Jobs had "the vision and power to force Apple's engineers to use technology to create products that serve users' needs, minus the frills, without bogging them down," Linzmayer said.

Apple has the products, marketing capabilities, and managers to continue to dominate markets, Linzmayer said. But the technology industry moves fast, and Apple will need to figure out ways to remain a step ahead of its competitors.

"Longer term, who knows? Things happen so rapidly in this industry, and new competitors and technologies can appear out of the blue, that it's hard to predict what will happen to any firm, much less a company that's been as innovative as Apple," Linzmayer said.

Over the years, Apple has competed with the likes of Google, Microsoft, Hewlett-Packard, Dell, Samsung and Research In Motion in the areas of computing, smartphones, operating systems and entertainment. Today, Apple has a near-unassailable position in tablets and a strong position in smartphones.

Jobs ruled Apple with an iron fist as CEO, and his obsession with secrecy drew critics. His rejection of Adobe's Flash technology from the iPhone polarized the IT industry, and tight policing of the App Store led to criticism that Apple was too insulated.

The secrecy was part of Jobs' paranoia, which is warranted in a business that depends on innovation and market pizzazz, Post said.

"The cloak of secrecy was an extension of Jobs' personality and obsessions. After his departure, the company could ... become more open and transparent," Post said.

Jobs also personified an anger that hooked users to the perception of Apple being an underdog, said Roger Kay, principal analyst at Endpoint Technologies Associates.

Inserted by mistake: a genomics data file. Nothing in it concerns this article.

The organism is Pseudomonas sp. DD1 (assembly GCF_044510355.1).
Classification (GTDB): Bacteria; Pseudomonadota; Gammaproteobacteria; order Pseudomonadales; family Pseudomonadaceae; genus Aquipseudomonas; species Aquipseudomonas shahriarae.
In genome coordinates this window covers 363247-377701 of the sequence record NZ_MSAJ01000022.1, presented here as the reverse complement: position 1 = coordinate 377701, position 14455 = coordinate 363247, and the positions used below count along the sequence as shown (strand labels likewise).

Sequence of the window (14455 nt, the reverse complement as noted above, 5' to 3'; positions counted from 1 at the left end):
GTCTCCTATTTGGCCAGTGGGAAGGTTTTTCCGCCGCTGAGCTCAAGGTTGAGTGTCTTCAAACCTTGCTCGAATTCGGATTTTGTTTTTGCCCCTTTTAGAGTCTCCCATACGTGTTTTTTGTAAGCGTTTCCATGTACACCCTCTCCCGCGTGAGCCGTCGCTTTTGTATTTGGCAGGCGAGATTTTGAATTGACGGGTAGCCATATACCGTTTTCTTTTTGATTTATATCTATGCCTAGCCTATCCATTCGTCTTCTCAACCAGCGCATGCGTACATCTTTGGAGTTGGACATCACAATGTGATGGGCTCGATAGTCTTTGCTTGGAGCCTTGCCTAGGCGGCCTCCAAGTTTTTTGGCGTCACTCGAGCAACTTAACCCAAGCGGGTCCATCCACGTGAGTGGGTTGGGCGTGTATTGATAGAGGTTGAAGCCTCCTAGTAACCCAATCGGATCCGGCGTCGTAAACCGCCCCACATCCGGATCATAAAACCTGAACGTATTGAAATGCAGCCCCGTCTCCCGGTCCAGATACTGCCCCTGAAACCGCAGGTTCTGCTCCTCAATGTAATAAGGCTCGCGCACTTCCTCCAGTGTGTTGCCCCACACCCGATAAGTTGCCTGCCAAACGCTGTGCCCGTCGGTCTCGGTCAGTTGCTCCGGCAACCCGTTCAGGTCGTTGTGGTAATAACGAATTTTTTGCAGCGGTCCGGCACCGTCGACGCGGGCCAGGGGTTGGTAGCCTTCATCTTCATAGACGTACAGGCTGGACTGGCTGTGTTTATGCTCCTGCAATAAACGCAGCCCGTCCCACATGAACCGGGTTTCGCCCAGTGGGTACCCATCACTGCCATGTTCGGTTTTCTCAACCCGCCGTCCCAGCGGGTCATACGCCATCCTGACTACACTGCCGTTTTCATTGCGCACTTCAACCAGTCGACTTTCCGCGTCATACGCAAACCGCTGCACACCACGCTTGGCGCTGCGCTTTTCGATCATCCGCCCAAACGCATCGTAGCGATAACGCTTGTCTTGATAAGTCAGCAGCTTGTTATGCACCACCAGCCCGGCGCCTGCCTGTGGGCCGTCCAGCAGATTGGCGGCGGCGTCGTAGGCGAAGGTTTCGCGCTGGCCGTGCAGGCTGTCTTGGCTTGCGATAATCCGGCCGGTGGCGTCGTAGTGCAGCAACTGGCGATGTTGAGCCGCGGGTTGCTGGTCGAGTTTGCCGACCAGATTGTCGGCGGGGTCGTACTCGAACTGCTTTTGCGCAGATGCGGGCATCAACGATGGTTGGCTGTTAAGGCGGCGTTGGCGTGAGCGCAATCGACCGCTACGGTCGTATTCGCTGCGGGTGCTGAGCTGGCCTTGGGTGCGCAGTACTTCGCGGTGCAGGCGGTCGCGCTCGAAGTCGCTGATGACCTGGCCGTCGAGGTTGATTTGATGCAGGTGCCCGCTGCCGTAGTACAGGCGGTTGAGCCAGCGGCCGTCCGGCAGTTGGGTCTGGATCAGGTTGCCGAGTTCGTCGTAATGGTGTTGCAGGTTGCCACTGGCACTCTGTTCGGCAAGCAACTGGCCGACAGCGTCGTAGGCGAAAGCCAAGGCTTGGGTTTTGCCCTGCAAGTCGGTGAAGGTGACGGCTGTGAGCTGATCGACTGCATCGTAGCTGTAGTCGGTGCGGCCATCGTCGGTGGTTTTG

Jobs gave Apple fans the feeling that Apple was being treated unfairly, and users were attracted to the notion of a company fighting its way through a jungle of hostile competitors such as Microsoft, which preyed regularly on Apple's ideas, Kay said.

The new management would do well to maintain the passion of the company's fans, Kay said. Jobs inspired loyalty, the likes of which a future CEO may not be able to match, which could take away some of the company's edge.

Another big challenge for Cook and Apple's management team will be to replicate the success Jobs had with creating a series of products that coalesced under a single umbrella and offered tight interoperability, a major reason the company has been so successful. Products such as the iPad, iPhone and Apple TV are sold as stand-alone devices, but can also work together. For example, users can stream movies from the iPad or iPhone to TV sets connected to the Apple TV device.

In the end, the onus will lie on Cook to sustain Apple's growth. Cook inherits qualified staff, products that are market leaders, and a pipeline of future offerings that have Jobs' stamp of approval. Research of new products at Apple starts well in advance -- speculation around the iPhone began in 1999 when Apple registered the iPhone.org domain name. The New York Times in 2002 wrote about a product possibly combining phone and PDA-like features being under development. The iPhone was finally unveiled in 2007.

Cook will be assisted by Jonathan Ive, the senior vice president of industrial design, who is one of the creative forces behind the iPhone, iPad and iPod. Ive has been discussed by Apple enthusiasts as someone who could succeed Jobs as Apple's CEO, but he is not considered a leader. Other executives include Philip Schiller, senior vice president of worldwide product marketing, who was also considered to replace Jobs.

Cook may not bring Jobs' panache and passion to the job, but Apple's management team and product pipeline will likely ensure that the company won't stumble, at least in the short term.

"Keynotes certainly won't be as interesting without Jobs, but I doubt anyone is going to take over and do anything incredibly stupid or turn the company into a boring place to work," Linzmayer said.